Most libraries rely on internal invariants, e.g. about their data, resource ownership, or protocol states. In Rust, broken invariants cannot produce segfaults, but they can still lead to wrong answers.
Library-level invariants should be turned into guarantees whenever practical. They should hold no matter what the client does, modulo explicit opt-outs. Depending on the kind of invariant, this can be achieved through a combination of static and dynamic enforcement, as described below.
Guaranteeing invariants almost always requires hiding, i.e. preventing the client from directly accessing or modifying internal data.
For example, the representation of the
str type is hidden,
which means that any value of type
str must have been produced
through an API under the control of the
str module, and these
APIs in turn ensure valid utf-8 encoding.
Rust's type system makes it possible to provide guarantees even while
revealing more of the representation than usual. For example, the
as_bytes() method on
&str gives a read-only view into the
underlying buffer, which cannot be used to violate the utf-8 property.
Malformed inputs from the client are hazards to library-level guarantees, so library APIs should validate their input.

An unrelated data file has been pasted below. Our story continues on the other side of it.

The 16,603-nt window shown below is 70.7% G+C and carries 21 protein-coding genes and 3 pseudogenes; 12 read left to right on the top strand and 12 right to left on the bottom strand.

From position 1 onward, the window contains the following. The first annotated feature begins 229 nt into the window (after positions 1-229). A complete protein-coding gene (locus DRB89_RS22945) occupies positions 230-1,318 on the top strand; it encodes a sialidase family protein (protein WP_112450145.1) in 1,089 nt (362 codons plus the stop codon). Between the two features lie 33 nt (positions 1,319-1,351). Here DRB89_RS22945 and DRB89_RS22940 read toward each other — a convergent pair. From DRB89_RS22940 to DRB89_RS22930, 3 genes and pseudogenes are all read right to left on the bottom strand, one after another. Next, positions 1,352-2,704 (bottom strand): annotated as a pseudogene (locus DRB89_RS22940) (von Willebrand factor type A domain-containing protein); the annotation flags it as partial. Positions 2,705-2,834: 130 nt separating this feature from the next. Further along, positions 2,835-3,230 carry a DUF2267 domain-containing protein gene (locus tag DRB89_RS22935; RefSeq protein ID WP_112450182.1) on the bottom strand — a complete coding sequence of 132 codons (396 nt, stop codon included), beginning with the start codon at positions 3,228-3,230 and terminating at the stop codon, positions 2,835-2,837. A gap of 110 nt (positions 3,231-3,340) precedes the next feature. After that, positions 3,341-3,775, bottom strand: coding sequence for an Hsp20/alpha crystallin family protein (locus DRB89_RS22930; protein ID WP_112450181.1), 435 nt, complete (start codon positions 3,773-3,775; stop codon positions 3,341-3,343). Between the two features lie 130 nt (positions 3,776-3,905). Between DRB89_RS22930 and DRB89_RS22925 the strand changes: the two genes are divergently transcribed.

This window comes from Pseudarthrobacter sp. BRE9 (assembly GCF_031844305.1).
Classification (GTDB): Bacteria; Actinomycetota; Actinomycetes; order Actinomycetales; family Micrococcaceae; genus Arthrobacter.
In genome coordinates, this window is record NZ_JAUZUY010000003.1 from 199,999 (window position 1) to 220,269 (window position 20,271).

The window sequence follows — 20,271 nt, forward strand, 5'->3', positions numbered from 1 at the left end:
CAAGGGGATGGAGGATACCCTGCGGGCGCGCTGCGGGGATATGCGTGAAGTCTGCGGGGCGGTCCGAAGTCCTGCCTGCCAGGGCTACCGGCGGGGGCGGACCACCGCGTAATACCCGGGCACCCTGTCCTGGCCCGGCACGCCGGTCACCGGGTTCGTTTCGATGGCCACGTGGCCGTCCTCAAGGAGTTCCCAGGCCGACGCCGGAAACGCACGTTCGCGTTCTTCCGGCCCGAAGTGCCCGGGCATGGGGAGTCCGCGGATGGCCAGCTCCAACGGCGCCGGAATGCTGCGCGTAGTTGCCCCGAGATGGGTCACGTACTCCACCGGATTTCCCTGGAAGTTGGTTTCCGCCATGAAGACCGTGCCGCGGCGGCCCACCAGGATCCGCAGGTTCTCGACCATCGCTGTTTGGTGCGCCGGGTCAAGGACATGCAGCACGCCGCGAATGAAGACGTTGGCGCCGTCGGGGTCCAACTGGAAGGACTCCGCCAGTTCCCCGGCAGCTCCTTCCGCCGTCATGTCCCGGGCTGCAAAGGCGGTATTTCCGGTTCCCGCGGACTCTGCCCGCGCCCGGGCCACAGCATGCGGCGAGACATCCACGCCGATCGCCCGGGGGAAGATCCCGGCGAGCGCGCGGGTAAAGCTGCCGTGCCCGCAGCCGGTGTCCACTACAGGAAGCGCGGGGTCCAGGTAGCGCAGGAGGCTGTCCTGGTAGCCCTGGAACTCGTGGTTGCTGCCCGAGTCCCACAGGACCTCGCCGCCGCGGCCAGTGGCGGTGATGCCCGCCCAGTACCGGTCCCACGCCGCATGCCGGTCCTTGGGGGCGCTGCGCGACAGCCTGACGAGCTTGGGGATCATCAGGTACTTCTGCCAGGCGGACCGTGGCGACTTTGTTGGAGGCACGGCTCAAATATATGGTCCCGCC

std::str::from_utf8_owned attempts to convert a
slice into an owned string, but dynamically checks that the slice is
valid utf-8 and returns
Err if not.
See the discussion on input validation for more detail.
Static enforcement provides two strong benefits over dynamic enforcement:
Sometimes purely static enforcement is impossible or impractical. In these cases, a library should check as much as possible statically, but defer to dynamic checks where needed.
For example, the
std::string module exports a
String type with the guarantee
that all instances are valid utf-8:
Any consumer of a
String is statically guaranteed utf-8 contents. For example,
append method can push a
&str onto the end of a
checking anything dynamically, since the existing
statically guaranteed to be in utf-8.
Some producers of a
String must perform dynamic checks. For example, the
from_utf8 function attempts to convert a
Vec<u8> into a
dynamically checks that the contents are utf-8.
Providing library-level guarantees sometimes entails inconvenience (for static checks) or overhead (for dynamic checks). So it is sometimes desirable to allow clients to sidestep this checking, while promising to use the API in a way that still provides the guarantee. Such escape hatches should only be be introduced when there is a demonstrated need for them.
It should be trivial for clients to audit their use of the library for escape hatches.
See the discussion on input validation for conventions on marking opt-out functions.